ardent

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English[edit]

Etymology[edit]

First attested circa 14th century, from Middle English ardaunt, borrowed from Anglo-Norman ardent, from Old French ardant, from Latin ardentem, accusative of ardēns, present participle of ardeō (I burn).

Pronunciation[edit]

Adjective[edit]

ardent (comparative more ardent, superlative most ardent)

  1. Full of ardor; fervent, passionate.
    • 1956Arthur C. Clarke, The City and the Stars, p 43
      This ardent exploration, absorbing all his energy and interest, made him forget for the moment the mystery of his heritage and the anomaly that cut him off from all his fellows.
    • 1818, Mary Shelley, chapter 4, in Frankenstein[1]:
      I see by your eagerness and the wonder and hope which your eyes express, my friend, that you expect to be informed of the secret with which I am acquainted; that cannot be; listen patiently until the end of my story, and you will easily perceive why I am reserved upon that subject. I will not lead you on, unguarded and ardent as I then was, to your destruction and infallible misery.
  2. Burning; glowing; shining.

Related terms[edit]

Translations[edit]

The translations below need to be checked and inserted above into the appropriate translation tables, removing any numbers. Numbers do not necessarily match those in definitions. See instructions at Wiktionary:Entry layout#Translations.

Anagrams[edit]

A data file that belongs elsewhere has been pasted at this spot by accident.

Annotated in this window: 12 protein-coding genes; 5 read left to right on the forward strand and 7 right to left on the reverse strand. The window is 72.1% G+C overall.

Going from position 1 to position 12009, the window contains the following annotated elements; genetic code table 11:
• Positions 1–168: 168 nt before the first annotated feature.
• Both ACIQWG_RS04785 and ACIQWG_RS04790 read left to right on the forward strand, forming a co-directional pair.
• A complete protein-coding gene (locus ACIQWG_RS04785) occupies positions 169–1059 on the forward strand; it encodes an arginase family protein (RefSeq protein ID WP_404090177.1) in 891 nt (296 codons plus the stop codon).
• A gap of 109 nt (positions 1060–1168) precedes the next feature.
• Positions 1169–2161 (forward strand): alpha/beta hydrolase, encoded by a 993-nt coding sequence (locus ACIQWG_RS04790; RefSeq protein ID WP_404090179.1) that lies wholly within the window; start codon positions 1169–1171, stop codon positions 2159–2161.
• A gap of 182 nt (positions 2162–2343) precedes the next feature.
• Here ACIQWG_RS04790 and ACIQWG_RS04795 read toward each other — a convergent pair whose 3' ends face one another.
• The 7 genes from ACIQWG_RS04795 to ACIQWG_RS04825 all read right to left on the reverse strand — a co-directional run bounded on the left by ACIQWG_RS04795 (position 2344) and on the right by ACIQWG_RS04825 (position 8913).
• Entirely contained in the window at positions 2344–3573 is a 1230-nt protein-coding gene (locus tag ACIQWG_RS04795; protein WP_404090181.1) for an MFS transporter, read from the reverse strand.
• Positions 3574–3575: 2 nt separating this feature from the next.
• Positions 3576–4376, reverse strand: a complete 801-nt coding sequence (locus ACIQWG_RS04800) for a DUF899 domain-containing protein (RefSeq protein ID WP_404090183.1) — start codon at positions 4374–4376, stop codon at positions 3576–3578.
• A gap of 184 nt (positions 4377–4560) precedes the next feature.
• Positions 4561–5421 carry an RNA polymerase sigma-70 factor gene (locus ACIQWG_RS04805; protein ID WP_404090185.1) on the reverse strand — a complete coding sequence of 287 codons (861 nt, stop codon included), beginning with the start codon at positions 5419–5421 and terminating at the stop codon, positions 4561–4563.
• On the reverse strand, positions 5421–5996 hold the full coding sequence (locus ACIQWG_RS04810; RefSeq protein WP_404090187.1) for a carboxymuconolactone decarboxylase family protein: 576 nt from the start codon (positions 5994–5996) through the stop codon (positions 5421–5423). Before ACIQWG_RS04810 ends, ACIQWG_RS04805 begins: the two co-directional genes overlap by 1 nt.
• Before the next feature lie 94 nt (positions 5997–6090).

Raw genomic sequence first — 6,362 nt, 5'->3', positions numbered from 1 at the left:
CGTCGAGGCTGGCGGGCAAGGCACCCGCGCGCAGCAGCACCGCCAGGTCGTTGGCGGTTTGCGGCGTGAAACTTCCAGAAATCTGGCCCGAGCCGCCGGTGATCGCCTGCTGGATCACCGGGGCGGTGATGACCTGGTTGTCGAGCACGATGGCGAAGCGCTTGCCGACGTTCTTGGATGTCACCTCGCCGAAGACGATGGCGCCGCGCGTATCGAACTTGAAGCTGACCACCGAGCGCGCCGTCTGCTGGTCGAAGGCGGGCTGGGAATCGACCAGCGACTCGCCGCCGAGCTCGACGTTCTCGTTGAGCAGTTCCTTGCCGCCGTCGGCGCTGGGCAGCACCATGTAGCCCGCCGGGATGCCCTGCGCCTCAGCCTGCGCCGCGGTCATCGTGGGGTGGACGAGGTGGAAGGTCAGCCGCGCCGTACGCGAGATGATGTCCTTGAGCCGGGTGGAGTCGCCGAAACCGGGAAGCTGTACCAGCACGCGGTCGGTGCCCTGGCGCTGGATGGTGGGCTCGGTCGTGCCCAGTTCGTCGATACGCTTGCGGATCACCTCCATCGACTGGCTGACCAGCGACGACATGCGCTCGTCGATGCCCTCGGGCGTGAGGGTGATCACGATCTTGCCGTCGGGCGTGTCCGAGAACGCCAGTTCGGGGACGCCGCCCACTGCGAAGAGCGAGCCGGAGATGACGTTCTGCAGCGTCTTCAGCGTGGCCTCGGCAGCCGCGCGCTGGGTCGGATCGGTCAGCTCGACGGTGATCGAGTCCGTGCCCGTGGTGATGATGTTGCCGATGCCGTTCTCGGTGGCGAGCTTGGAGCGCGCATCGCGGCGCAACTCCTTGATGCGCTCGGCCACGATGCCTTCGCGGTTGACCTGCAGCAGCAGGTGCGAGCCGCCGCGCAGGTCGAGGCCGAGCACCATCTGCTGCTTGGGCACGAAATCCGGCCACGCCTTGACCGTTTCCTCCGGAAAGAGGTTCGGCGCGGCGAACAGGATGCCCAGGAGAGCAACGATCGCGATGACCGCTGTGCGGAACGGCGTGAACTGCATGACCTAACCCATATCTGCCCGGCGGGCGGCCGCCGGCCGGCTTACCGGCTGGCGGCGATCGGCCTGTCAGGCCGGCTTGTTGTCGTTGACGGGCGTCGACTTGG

Catalan[edit]

Etymology[edit]

From Latin ardēns.

Adjective[edit]

ardent (masculine and feminine plural ardents)

  1. burning, ablaze
  2. ardent, passionate

Derived terms[edit]

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Further reading[edit]


French[edit]

Etymology[edit]

From Old French ardent, borrowed from Latin ardēns, ardēntem.

Pronunciation[edit]

Adjective[edit]

ardent (feminine singular ardente, masculine plural ardents, feminine plural ardentes)

  1. fiery, burning; ablaze; aflame
  2. fervent; passionate

Related terms[edit]

Further reading[edit]


Latin[edit]

Verb[edit]

ārdent

  1. third-person plural present active indicative of ārdeō

Old French[edit]

Etymology[edit]

Borrowed from Latin ardens, ardentem.

Adjective[edit]

ardent m (oblique and nominative feminine singular ardent or ardente)

  1. burning; aflame; on fire

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Romanian[edit]

Etymology[edit]

Borrowed from French ardent, Latin ardens, ardentem.

Adjective[edit]

ardent m, n (feminine singular ardentă, masculine plural ardenți, feminine and neuter plural ardente)

  1. (rare, literary) ardent, fiery, passionate
  2. (of ships) that which, through the action of the wind, turns its prow toward the direction from where wind is blowing

Declension[edit]

Synonyms[edit]

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